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Op-Ed: The Nassau Order Protecting Girl's Sports Should Not have been Struck Down

By Peter Clines


Earlier this year, Nassau County Executive Bruce Blakeman issued a groundbreaking document entitled “An Executive Order for Fairness for Women and Girls in Sports”. Applicable to County sports facilities, the order prohibited biological males from intruding upon athletic competitions reserved for women or girls.


But a badly misguided judicial decision recently struck down the order, on the grounds that it

supposedly overstepped the County Executive’s authority and violated the separation of powers in the County Charter. Respectfully, the Court could not have been more wrong,

In the eyes of the Court, the County Executive’s order encroached upon the authority of the Nassau County Legislature. “{R]ather than implementing a legislative policy,” the Court opined, the Executive Order “enacted a policy the Legislature never embraced.”


The Court, however, totally overlooked the purpose of the order. The County Executive was faithfully enforcing the County Legislature’s clearly expressed policy prohibiting gender



It cannot be reasonably denied that permitting biological males to compete in female sports has a discriminatory impact on women. It is a simple matter of human physiology and equal opportunity.


As collegiate swimmer Riley Gaines emphasized in her lawsuit against the NCAA, transgender eligibility policies “are not sex neutral in operation but disproportionally burden female athletes by reducing female competitive opportunities [and] forcing female athletes to compete against males in

sex-separated sports…”  Especially in sports involving physical contact such as basketball, soccer, lacrosse or football.


The Blakeman Executive Order provides female athletes with the physical safety and equal opportunity that entities such as the NCAA have denied them, by “maintaining fairness for women’s athletic opportunities” and creating a “safe environment” for female athletes.


The County Executive plays a vital role in making that anti-discrimination policy a reality. That is why the Nassau County Human Rights Commission is expressly empowered to investigate

complaints of gender discrimination and make reports and recommendations to the County Executive.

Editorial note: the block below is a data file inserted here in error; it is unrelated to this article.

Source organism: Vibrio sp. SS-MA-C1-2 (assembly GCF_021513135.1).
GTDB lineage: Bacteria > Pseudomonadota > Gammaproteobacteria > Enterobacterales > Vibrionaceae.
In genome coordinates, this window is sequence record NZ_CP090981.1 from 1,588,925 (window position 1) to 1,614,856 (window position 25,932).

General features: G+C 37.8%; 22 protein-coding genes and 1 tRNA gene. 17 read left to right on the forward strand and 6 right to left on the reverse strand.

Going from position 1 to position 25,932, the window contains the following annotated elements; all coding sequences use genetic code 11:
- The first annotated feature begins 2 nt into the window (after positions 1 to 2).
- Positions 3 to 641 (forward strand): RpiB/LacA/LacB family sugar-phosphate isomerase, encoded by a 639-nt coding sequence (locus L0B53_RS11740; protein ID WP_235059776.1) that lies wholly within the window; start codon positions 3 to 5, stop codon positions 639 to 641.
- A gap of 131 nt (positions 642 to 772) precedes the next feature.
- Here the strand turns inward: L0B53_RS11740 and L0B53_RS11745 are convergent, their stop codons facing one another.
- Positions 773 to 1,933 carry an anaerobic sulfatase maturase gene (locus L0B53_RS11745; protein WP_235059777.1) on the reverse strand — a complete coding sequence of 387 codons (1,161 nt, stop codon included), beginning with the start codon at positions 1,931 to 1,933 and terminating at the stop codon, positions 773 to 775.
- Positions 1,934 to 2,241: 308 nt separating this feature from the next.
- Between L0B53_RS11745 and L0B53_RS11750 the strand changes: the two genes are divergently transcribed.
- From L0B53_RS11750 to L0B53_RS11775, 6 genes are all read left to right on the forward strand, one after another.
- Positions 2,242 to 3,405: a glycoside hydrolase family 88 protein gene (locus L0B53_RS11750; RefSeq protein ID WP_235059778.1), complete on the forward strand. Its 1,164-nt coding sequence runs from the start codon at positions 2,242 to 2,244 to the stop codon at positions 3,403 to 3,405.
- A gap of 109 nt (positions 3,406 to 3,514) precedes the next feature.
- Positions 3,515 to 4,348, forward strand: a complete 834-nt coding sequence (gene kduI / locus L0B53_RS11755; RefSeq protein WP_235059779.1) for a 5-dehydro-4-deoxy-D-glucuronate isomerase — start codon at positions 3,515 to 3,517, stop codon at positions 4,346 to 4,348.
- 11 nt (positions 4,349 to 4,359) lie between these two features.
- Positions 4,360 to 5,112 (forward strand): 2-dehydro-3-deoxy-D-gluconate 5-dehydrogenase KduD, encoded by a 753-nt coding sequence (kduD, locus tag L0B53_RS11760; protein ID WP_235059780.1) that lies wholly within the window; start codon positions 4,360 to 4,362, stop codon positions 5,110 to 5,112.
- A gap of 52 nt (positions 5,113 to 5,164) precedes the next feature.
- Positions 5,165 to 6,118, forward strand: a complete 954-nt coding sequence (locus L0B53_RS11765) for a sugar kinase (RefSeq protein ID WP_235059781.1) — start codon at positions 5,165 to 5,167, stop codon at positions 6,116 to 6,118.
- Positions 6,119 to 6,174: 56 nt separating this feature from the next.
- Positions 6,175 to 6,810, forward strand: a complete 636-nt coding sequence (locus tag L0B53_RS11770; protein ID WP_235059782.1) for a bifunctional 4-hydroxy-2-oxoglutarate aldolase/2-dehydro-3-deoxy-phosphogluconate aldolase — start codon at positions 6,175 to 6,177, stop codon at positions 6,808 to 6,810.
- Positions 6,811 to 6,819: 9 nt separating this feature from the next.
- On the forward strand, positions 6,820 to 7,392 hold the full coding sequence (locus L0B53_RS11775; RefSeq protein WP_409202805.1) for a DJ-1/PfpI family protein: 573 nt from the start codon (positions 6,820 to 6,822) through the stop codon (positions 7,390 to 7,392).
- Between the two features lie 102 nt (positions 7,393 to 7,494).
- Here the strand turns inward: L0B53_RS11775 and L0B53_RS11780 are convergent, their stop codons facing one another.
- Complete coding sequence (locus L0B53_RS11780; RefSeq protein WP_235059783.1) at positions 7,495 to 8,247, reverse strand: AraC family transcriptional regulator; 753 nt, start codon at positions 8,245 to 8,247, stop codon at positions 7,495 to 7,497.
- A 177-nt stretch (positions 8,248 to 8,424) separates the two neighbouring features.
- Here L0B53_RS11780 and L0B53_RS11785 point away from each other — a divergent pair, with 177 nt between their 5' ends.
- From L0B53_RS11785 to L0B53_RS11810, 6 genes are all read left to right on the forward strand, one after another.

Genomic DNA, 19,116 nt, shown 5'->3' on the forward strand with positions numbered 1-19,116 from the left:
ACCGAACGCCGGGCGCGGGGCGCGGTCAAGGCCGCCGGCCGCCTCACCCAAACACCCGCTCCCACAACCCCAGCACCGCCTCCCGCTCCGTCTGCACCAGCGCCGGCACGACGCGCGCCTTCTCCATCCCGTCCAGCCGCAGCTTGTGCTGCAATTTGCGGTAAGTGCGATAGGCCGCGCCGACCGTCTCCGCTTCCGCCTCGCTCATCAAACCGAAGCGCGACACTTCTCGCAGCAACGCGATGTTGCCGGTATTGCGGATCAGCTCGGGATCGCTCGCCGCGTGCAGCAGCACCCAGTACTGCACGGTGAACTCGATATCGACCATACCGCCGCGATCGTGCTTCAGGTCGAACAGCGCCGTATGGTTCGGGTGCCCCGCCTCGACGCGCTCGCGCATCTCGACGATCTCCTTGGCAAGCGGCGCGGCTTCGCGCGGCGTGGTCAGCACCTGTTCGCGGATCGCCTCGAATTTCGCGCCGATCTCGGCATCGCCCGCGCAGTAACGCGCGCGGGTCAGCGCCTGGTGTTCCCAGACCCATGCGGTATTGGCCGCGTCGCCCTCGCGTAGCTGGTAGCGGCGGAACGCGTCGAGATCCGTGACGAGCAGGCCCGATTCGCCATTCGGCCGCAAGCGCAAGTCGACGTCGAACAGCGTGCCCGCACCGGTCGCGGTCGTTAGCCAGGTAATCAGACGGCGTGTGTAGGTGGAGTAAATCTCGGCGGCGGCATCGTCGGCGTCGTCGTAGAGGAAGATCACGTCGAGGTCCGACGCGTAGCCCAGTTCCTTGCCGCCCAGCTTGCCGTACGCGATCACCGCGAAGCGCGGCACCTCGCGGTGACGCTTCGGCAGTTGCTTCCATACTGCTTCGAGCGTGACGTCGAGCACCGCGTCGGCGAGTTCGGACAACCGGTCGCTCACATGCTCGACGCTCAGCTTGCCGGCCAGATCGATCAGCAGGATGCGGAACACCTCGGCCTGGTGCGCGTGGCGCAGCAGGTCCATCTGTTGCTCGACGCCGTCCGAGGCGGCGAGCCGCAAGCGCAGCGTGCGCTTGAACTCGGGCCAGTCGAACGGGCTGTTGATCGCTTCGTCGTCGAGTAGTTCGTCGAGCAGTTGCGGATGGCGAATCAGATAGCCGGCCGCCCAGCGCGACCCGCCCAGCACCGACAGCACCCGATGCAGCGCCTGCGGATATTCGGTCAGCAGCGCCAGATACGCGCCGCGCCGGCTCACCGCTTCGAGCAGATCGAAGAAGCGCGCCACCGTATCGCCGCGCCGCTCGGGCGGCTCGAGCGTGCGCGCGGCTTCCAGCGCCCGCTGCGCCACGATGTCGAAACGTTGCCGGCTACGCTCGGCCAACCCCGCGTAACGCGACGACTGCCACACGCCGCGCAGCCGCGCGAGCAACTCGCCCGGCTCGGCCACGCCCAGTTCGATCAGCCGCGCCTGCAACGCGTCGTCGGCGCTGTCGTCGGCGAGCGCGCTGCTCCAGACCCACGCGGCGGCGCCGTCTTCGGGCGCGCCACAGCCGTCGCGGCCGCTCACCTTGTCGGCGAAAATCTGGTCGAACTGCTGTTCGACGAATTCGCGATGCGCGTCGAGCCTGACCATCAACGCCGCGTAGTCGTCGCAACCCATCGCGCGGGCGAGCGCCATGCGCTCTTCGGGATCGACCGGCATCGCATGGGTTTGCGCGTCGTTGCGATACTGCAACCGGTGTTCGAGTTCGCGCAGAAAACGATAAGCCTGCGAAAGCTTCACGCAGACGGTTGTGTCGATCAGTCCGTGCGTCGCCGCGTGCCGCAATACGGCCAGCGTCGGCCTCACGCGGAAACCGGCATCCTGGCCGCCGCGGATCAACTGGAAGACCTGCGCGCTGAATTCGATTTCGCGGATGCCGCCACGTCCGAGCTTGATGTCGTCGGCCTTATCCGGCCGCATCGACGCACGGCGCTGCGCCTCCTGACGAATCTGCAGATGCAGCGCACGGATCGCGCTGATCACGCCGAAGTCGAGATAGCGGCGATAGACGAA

The County Executive, as the custodian of Nassau’s various public sports facilities, was doing nothing more than carrying out that legislative mandate when he issued his order. This is therefore not a situation where the County Executive has strayed so far beyond the limits of legislative policy that he is in fact contradicting it (as was the situation in one case cited by the Court, which involved a deputy mayor invoking an anti-discrimination law to justify a system of “benign discrimination” in the form of an affirmative action program). 

Despite the fact that the County Code establishes the legislative foundation for the order, the Court decision completely failed to acknowledge the Code's existence,


In my opinion, that was reversible error. Contrary to the Court's superficial view , the County Executive’s power to issue the order did not require legislation specifically “prohibiting biological males from participation in girls or women’s sports.” That prohibition is already encompassed in the  County code provisions outlawing gender discrimination.


The Legislature was not obligated to enumerate every instance of gender discrimination before

the County Executive could take action.


For the sake of ensuring equal opportunity for female athletes in Nassau County, I hope the appellate courts swiftly reverse the misguided lower court decision and restore the executive order.




Peter Clines served as a Deputy Nassau County Attorney under former Nassau County Executive (now US Congressman) Thomas Suozzi; and for 12 years as Counsel to the Democratic Minority in the Nassau County Legislature.


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